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Song You Need to Know: Dilly Dally, ‘Doom’

Canadian indie band revels in scorched-earth joy and real vulnerability

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Sacha Lecca for RollingStone.com

When Dilly Dally’s Katie Monks and Liz Ball met, they were just two ninth graders living in the suburbs of Toronto. But in their minds, they were already a badass rock duo like Axl and Slash, Steven and Joe, Mick and Keith. To them, rock and roll glory was so imminent they got matching band tattoos before starting the band. “We’ve always had the attitude that our band could take over the fucking world … Even if we didn’t know how it was going to happen,” Monks told Noisey in 2014. When Dilly Dally finally came together (with drummer Benjamin Reinhartz and bassist Jimmy Tony), that act-first, think-later mentality defined their blazing, hard rock sound. Their debut, Sore, was a runaway train of screeching, distortion and electric instruments that, in some gentler indie circles, sounded plain insane. It also made them a must-hear band right out of the gate. But in the face of success, the young band nearly imploded before they could even think about a second album.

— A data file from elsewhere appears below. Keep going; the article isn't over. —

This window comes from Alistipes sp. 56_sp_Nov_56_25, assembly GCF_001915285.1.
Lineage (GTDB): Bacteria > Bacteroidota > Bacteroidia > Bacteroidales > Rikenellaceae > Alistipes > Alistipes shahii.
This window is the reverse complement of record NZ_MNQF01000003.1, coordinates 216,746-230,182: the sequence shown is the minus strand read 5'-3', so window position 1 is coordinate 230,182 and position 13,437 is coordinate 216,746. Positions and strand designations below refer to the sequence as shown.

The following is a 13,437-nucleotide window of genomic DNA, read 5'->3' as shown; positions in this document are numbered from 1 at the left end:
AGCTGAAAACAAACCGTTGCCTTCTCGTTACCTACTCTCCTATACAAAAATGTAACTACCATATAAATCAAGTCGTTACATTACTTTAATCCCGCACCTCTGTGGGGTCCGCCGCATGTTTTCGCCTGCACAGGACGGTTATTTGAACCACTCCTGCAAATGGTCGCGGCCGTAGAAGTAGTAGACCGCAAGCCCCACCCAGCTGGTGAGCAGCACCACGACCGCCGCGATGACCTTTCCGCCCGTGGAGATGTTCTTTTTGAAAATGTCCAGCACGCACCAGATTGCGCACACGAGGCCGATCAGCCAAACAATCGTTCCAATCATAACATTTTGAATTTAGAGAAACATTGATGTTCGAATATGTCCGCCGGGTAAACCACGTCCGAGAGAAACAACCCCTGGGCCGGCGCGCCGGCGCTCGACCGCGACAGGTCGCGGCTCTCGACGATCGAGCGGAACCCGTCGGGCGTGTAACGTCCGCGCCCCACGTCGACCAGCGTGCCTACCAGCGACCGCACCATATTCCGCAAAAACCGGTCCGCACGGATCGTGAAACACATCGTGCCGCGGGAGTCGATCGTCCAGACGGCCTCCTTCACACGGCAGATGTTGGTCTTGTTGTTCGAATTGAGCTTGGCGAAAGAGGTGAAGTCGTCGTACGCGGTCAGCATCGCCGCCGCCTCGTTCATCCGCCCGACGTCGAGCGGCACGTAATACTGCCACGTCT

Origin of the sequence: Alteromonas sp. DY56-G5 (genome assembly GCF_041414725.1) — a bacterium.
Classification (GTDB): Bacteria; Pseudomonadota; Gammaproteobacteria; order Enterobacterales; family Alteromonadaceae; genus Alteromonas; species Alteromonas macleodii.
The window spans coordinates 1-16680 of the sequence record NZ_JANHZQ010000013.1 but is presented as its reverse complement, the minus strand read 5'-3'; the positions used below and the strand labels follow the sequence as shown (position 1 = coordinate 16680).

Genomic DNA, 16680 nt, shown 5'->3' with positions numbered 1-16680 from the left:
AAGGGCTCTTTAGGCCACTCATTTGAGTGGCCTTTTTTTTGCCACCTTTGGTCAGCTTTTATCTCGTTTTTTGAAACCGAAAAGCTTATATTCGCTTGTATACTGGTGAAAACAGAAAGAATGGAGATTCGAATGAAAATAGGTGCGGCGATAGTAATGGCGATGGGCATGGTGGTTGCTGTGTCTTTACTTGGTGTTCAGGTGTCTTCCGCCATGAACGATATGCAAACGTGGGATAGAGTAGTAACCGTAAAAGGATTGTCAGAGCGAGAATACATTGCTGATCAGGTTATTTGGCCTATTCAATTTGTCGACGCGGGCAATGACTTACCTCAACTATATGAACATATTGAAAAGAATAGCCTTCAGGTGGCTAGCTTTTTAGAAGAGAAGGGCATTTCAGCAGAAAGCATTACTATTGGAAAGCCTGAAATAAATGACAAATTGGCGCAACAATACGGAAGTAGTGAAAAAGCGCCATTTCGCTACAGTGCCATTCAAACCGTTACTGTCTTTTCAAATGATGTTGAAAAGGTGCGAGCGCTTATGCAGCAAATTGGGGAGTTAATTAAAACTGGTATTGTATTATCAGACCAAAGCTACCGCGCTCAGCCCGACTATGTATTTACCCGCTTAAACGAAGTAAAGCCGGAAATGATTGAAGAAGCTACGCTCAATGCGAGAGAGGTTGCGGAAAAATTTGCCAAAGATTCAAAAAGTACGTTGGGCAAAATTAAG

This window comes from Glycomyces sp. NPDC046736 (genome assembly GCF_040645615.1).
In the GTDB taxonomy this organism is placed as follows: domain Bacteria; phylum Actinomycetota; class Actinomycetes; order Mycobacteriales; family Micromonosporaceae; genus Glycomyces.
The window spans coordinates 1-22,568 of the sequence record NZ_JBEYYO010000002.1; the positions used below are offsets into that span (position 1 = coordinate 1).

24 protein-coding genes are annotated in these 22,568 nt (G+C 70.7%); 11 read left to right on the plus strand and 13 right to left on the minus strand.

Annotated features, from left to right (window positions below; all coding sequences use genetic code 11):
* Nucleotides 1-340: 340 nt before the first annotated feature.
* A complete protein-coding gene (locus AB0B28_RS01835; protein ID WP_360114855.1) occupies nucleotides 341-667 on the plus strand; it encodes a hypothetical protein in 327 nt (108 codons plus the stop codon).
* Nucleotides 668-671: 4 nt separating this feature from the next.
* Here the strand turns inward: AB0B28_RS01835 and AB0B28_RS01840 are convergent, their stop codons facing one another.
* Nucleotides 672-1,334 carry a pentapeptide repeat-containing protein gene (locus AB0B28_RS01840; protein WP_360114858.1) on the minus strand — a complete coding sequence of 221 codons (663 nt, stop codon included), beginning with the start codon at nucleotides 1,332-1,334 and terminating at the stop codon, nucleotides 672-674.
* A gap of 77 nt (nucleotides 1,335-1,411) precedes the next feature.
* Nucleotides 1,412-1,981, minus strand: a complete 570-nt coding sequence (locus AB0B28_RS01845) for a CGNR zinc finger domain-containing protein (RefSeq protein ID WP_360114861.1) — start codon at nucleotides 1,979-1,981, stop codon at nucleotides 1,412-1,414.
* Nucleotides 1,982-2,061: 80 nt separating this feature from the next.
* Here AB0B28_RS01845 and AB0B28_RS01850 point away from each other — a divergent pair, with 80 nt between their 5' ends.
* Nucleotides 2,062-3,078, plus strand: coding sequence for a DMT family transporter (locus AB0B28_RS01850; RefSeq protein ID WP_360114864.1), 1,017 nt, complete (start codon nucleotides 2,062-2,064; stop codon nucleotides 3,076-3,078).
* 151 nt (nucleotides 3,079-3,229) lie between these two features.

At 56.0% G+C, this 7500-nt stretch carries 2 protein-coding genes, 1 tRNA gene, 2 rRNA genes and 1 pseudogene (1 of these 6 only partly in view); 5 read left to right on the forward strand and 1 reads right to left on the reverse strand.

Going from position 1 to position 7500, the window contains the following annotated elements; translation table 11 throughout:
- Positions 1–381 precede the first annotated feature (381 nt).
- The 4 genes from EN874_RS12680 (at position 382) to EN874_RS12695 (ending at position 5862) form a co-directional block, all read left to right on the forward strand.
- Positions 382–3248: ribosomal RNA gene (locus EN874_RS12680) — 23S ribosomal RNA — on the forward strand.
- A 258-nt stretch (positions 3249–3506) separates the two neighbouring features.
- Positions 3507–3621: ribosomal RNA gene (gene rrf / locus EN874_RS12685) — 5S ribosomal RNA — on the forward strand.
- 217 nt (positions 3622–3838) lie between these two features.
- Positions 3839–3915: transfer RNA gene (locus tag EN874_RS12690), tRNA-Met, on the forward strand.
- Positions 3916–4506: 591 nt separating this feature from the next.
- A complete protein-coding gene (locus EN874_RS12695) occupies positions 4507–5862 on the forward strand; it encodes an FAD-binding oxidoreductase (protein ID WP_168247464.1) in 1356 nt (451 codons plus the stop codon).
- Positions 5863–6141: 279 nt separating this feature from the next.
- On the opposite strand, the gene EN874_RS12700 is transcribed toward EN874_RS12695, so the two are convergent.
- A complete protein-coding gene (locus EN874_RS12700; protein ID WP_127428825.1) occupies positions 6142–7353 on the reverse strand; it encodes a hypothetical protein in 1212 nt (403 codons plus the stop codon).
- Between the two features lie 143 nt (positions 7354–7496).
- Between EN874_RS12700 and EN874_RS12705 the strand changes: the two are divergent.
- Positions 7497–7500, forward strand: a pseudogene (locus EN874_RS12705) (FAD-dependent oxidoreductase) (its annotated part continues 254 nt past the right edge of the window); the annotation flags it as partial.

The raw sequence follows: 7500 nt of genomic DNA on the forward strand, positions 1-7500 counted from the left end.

If Sore was their Appetite for Destruction, then Heaven is their Use Your Illusion I. It’s got all the scorched-earth volatility of its predecessor, but here, the appeal is paradoxically in its more vulnerable moments. “Doom” is one of those. Monks sat down to write Heaven resigned to the fact that her band – her dream – was probably over. “I had to distance myself from whatever Dilly Dally had become, so that I could foster a new spark to get that energy back again – because it was gone,” she told Rolling Stone. She bought a new fuck-you ax (a pearly white Jackson flying V guitar) out of which came a power ballad, a hero’s salute, Dilly Dally’s very own “Dream On.” What aligns “Doom” with all those great classic rock anthems is that Monks recommits to the struggle – “Remember who you are/And where you’re gonna be” she sings – while she’s still in the crosshairs of Helm’s Deep. “Doom” raises the stakes with a tribalistic drum, a hiss and a flatlining guitar. It all coalesces dramatically. It’s heavy, it’s hopeful, it’s raw. Most importantly, it’s the sound of a band reveling in the fight just to be here at all.

In This Article: Song You Need to Know

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